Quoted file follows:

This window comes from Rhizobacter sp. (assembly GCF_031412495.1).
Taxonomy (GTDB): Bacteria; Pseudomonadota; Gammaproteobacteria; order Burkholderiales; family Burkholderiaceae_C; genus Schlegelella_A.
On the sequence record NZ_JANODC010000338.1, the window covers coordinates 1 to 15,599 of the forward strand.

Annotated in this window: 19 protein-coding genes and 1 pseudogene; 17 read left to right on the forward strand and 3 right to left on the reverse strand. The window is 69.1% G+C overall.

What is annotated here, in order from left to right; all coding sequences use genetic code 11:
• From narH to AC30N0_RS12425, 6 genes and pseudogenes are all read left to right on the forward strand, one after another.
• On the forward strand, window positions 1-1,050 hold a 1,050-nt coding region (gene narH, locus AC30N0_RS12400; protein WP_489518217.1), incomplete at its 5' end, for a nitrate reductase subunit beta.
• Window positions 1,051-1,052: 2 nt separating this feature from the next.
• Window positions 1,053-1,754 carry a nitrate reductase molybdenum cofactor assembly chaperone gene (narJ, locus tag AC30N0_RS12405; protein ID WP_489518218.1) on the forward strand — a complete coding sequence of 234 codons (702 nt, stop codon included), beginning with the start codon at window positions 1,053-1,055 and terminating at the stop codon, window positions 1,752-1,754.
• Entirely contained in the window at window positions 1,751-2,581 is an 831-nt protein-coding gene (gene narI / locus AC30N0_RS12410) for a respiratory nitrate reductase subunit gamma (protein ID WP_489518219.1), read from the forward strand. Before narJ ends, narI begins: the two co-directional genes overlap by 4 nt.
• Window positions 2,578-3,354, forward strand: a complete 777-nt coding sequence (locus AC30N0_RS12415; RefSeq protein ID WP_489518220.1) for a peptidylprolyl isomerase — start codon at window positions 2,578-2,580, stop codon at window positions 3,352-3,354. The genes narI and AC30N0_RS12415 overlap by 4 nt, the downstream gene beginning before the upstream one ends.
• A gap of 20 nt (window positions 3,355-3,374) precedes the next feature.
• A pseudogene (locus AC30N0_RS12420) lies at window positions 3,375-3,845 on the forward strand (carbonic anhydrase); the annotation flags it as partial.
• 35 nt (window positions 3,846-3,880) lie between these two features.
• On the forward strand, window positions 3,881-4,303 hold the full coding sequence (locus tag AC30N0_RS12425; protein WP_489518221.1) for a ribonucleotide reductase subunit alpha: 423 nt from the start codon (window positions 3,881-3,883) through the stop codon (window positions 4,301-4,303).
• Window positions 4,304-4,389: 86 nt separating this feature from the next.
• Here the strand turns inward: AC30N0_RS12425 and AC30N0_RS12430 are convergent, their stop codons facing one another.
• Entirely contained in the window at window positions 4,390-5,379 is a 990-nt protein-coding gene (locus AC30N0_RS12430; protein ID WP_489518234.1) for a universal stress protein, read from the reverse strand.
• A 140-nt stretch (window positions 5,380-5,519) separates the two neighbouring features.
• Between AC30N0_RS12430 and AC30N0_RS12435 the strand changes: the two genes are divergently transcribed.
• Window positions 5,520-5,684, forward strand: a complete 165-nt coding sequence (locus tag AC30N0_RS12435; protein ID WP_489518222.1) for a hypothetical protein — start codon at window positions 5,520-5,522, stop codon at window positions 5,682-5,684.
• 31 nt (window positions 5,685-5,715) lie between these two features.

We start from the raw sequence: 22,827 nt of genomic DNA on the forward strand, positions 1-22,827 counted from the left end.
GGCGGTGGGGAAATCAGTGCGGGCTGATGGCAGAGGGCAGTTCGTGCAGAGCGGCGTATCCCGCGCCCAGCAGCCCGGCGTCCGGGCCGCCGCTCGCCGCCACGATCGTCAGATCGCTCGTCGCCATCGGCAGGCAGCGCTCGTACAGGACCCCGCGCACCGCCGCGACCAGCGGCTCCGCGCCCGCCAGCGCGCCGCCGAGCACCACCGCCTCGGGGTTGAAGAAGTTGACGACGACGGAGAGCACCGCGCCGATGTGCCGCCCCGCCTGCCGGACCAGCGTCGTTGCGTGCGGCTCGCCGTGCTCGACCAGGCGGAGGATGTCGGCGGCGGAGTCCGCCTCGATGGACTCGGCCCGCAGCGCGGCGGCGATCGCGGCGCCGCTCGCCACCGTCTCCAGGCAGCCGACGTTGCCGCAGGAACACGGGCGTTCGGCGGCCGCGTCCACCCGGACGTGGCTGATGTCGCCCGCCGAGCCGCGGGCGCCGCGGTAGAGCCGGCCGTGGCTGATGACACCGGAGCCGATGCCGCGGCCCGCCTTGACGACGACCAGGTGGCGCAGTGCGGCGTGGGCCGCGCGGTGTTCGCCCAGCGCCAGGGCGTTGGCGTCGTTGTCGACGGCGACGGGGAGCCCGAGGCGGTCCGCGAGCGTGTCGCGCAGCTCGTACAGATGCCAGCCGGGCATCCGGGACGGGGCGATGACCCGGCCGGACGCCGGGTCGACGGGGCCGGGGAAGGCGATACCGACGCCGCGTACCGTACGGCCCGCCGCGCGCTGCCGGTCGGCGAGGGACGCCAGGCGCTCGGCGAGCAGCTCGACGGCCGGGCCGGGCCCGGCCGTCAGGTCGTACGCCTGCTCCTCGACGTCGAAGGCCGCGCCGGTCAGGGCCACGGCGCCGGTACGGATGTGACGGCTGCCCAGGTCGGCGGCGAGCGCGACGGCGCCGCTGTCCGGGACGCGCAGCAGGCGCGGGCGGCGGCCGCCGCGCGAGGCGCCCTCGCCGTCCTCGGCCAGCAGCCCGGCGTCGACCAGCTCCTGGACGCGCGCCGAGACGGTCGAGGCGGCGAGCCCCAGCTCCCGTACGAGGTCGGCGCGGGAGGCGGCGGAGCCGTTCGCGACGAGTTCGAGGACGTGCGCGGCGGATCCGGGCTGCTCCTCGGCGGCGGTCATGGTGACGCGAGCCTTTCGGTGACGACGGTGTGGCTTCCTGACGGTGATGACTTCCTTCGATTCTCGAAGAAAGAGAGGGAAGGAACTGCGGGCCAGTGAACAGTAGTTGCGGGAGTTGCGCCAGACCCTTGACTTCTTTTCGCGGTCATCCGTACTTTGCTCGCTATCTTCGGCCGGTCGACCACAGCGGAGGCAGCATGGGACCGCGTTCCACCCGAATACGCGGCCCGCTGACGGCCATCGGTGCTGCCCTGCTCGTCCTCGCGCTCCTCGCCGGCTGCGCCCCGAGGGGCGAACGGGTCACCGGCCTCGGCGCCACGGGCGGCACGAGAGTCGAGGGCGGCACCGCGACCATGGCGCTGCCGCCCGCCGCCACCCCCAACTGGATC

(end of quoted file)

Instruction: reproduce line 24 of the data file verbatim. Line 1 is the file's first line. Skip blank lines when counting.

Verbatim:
GGCGGTGGGGAAATCAGTGCGGGCTGATGGCAGAGGGCAGTTCGTGCAGAGCGGCGTATCCCGCGCCCAGCAGCCCGGCGTCCGGGCCGCCGCTCGCCGCCACGATCGTCAGATCGCTCGTCGCCATCGGCAGGCAGCGCTCGTACAGGACCCCGCGCACCGCCGCGACCAGCGGCTCCGCGCCCGCCAGCGCGCCGCCGAGCACCACCGCCTCGGGGTTGAAGAAGTTGACGACGACGGAGAGCACCGCGCCGATGTGCCGCCCCGCCTGCCGGACCAGCGTCGTTGCGTGCGGCTCGCCGTGCTCGACCAGGCGGAGGATGTCGGCGGCGGAGTCCGCCTCGATGGACTCGGCCCGCAGCGCGGCGGCGATCGCGGCGCCGCTCGCCACCGTCTCCAGGCAGCCGACGTTGCCGCAGGAACACGGGCGTTCGGCGGCCGCGTCCACCCGGACGTGGCTGATGTCGCCCGCCGAGCCGCGGGCGCCGCGGTAGAGCCGGCCGTGGCTGATGACACCGGAGCCGATGCCGCGGCCCGCCTTGACGACGACCAGGTGGCGCAGTGCGGCGTGGGCCGCGCGGTGTTCGCCCAGCGCCAGGGCGTTGGCGTCGTTGTCGACGGCGACGGGGAGCCCGAGGCGGTCCGCGAGCGTGTCGCGCAGCTCGTACAGATGCCAGCCGGGCATCCGGGACGGGGCGATGACCCGGCCGGACGCCGGGTCGACGGGGCCGGGGAAGGCGATACCGACGCCGCGTACCGTACGGCCCGCCGCGCGCTGCCGGTCGGCGAGGGACGCCAGGCGCTCGGCGAGCAGCTCGACGGCCGGGCCGGGCCCGGCCGTCAGGTCGTACGCCTGCTCCTCGACGTCGAAGGCCGCGCCGGTCAGGGCCACGGCGCCGGTACGGATGTGACGGCTGCCCAGGTCGGCGGCGAGCGCGACGGCGCCGCTGTCCGGGACGCGCAGCAGGCGCGGGCGGCGGCCGCCGCGCGAGGCGCCCTCGCCGTCCTCGGCCAGCAGCCCGGCGTCGACCAGCTCCTGGACGCGCGCCGAGACGGTCGAGGCGGCGAGCCCCAGCTCCCGTACGAGGTCGGCGCGGGAGGCGGCGGAGCCGTTCGCGACGAGTTCGAGGACGTGCGCGGCGGATCCGGGCTGCTCCTCGGCGGCGGTCATGGTGACGCGAGCCTTTCGGTGACGACGGTGTGGCTTCCTGACGGTGATGACTTCCTTCGATTCTCGAAGAAAGAGAGGGAAGGAACTGCGGGCCAGTGAACAGTAGTTGCGGGAGTTGCGCCAGACCCTTGACTTCTTTTCGCGGTCATCCGTACTTTGCTCGCTATCTTCGGCCGGTCGACCACAGCGGAGGCAGCATGGGACCGCGTTCCACCCGAATACGCGGCCCGCTGACGGCCATCGGTGCTGCCCTGCTCGTCCTCGCGCTCCTCGCCGGCTGCGCCCCGAGGGGCGAACGGGTCACCGGCCTCGGCGCCACGGGCGGCACGAGAGTCGAGGGCGGCACCGCGACCATGGCGCTGCCGCCCGCCGCCACCCCCAACTGGATC